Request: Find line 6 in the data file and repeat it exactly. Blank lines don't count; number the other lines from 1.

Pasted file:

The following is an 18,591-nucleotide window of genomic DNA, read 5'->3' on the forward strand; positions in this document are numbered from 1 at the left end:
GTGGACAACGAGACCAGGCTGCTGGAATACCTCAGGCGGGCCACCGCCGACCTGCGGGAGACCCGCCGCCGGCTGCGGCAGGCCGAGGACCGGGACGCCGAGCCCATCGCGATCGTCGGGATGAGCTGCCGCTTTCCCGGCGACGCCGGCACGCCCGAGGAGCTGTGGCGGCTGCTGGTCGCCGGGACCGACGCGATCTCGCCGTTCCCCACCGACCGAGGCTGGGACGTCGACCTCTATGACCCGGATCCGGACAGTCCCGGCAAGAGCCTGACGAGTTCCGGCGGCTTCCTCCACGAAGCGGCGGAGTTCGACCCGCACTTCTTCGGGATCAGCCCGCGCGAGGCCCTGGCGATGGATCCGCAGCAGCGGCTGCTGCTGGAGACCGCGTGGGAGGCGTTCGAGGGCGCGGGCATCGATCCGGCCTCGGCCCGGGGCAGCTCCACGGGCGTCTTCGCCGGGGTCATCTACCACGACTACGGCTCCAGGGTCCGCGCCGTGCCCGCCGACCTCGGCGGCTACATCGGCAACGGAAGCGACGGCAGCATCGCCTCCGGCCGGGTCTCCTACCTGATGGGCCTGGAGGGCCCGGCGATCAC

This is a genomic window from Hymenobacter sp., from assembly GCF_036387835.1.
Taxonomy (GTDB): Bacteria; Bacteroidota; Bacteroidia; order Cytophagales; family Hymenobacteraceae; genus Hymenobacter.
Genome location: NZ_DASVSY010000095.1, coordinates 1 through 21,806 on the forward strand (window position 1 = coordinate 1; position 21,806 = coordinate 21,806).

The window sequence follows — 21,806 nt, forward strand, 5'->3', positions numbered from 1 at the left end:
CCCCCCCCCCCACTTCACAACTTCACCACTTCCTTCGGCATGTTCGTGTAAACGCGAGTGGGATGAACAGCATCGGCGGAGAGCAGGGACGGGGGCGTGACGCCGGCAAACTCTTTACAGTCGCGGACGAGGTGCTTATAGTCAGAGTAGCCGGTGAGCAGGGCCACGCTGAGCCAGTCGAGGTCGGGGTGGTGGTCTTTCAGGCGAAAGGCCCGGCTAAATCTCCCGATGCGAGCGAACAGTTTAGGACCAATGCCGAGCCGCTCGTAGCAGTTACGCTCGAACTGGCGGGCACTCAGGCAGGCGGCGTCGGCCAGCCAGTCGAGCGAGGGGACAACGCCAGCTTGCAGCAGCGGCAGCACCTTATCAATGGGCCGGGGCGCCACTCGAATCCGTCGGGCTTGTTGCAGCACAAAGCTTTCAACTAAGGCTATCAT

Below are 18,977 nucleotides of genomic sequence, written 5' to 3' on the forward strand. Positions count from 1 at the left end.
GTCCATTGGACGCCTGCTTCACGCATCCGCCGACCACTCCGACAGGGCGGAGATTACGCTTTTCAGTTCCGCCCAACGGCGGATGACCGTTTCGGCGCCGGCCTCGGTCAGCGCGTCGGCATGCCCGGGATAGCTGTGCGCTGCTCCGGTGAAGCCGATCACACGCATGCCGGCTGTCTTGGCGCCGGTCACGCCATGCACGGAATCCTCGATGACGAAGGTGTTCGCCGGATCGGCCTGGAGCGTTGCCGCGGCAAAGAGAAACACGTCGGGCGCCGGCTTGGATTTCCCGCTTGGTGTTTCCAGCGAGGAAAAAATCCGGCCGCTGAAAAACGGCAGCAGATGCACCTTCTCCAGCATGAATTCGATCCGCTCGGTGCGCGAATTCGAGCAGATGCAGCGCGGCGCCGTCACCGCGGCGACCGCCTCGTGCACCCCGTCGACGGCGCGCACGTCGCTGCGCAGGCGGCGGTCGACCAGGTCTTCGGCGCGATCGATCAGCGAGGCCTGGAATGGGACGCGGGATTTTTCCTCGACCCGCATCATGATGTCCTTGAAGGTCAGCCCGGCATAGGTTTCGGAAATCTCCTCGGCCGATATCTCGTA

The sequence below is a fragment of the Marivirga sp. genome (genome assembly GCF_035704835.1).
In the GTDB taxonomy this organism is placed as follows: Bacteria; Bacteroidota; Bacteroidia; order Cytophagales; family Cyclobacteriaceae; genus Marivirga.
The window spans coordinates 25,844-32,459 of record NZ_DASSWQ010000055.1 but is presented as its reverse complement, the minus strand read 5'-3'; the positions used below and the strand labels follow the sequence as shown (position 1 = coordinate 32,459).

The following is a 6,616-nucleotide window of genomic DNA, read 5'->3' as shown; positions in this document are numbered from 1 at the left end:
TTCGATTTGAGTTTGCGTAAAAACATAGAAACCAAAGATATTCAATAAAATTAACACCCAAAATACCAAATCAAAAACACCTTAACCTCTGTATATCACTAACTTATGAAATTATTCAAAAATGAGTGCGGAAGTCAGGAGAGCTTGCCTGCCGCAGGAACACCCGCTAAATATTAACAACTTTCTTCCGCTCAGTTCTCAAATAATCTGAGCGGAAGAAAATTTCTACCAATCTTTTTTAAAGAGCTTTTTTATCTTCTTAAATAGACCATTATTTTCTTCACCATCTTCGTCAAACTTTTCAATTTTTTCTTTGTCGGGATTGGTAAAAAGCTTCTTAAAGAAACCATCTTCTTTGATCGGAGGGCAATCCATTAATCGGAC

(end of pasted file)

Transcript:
The window sequence follows — 21,806 nt, forward strand, 5'->3', positions numbered from 1 at the left end: